MINOT, N.D. (AP) – Culture differences, language and often other barriers can stand in the way of immigrant business owners who could benefit from assistance programs to help them navigate the new world created by COVID-19.
A newly organized New American/Foreign Born/Immigrant Advisory Board to the state departments of Health and Human Services has taken on the task of raising awareness and educating immigrants on the state’s new Economic Resiliency Grant (ERG) program, designed to help businesses adjust their services and increase consumer confidence during the COVID-19 pandemic.
The challenge is that immigrants often don’t know grants are available to them, said Iredia “Ray” Osadolor, Minot, a member of the advisory board. Even when they are aware, it can be difficult for them to determine whether they are eligible and could benefit, he said. Immigrants tend to be careful about applying for grants or other opportunities because they don’t want to make a mistake that could affect their legal status or cause other harm, he said.
Kouadjo Bini, a Minot board member who has been reaching out to the immigrant communities in the Williston area, told the Minot Daily News that immigrants fear an unintended error could reinforce the societal stigma they already face.
“The grant process is a really meticulous process, because at the end of the day, they want to justify every single penny that is spent. So knowing those challenges, immigrants tend to be reluctant to apply or to even adventure themselves into such things,” Bini said. “At the end of the day, those mom-and-pop immigrant shops pay taxes too. I think they have the right to use them, but just because the circumstances around them is somewhat different, they tend to stay in the shadow.”
The result is immigrant businesses get left behind and struggle to a greater degree. Osadolor said immigrant businesses are heavily affected by the coronavirus economy because their enterprises – commonly restaurants, specialty groceries or child care – are more likely to require daily contact with customers.
Osadolor and Bini said the Minot Area Chamber of Commerce has taken steps to reach out to immigrant businesses through its newsletters and other targeted information to members. In conjunction with that effort, Osadolor has been locating and visiting with immigrant business owners to educate them about the ERG assistance.
Bini said Williston already has a structure to work within because small immigrant communities already are in place that connect people of similar heritages or languages.
Osadolor said the plan is to organize a community meeting in Minot with immigrants to talk about the challenges they face. He can bring those concerns to the advisory board, which advises the state in developing policies to ease the challenges.
Both Bini and Osadolor work in the information technology field and can use that expertise to aid immigrant business owners in navigating available funding assistance. They graduated from Minot State University in 2015 – Bini with a bachelor’s degree and Osadolor with a master’s degree.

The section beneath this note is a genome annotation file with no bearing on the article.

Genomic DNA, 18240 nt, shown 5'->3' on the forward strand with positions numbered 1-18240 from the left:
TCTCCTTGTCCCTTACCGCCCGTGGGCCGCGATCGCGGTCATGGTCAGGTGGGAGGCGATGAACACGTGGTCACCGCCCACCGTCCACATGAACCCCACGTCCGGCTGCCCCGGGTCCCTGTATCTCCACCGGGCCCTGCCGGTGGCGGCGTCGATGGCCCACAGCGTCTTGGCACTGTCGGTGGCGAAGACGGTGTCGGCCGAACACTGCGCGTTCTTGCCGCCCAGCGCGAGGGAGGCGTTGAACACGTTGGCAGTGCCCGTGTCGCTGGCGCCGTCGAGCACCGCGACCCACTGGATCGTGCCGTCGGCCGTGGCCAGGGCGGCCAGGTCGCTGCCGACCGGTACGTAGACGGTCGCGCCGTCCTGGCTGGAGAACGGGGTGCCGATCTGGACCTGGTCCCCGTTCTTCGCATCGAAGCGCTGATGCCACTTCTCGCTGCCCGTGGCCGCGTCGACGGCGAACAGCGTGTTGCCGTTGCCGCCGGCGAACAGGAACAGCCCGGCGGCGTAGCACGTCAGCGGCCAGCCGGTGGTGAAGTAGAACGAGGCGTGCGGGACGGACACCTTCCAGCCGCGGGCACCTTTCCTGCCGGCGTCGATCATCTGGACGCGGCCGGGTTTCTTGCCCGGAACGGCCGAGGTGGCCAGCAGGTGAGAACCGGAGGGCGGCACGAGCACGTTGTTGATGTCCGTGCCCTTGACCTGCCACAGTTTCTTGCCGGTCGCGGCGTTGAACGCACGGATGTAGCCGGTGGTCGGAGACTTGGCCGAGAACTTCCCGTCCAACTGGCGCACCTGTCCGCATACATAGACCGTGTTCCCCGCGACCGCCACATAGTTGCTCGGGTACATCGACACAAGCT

However, volunteers are needed who can bring expertise in other areas, such as accounting or literacy. These volunteers need not be immigrants themselves.
“We can spread the word but we also want help from other people that are willing to volunteer. They’ll be more than welcome to join us and help immigrant businesses in town,” Bini said.
People interested in volunteering or immigrants needing information can connect with Osadolor or Bini through the Minot Area Chamber of Commerce. Information also is available through the state Health Equity Office online at health.nd.gov/health-equity.
“We know that health equity is not simply about ensuring equal access to health care, though this is important,” the Health Equity Office said in a statement. “We know that health equity can only be achieved when we consider the full environment in which people live, work, and play. This includes things such as having adequate housing, safe places for children to play, a fulfilling job with appropriate compensation, and so much more.
“Like so many businesses across North Dakota, many immigrant-owned businesses have suffered during the COVID-19 pandemic. The Economic Resiliency Grant offered through the North Dakota Department of Commerce is one way to support businesses in North Dakota. Unfortunately, we know that some immigrant businesses may not have the same access to information about this grant that others have,” the statement continued. “At the Health Equity Office, we have been working closely with the Department of Commerce to share this grant opportunity widely to all North Dakota residents. For immigrant-owned businesses, we are helping to connect businesses with local volunteers – often immigrants themselves – who are trying to support their communities.”
North Dakota has a sizable immigrant population, Osadolor said. Osadolor and Bini said the immigrant population in Minot and Williston is diverse, with smaller numbers than in the state’s larger cities but with broad representation from across the world.
Osadolor said the advisory board would like to get a better account of the numbers of immigrants in the state and determine the number of business owners. Having this information in Minot could lead to an association being formed that can serve as a resource to new immigrants to help them integrate into the community, he said.
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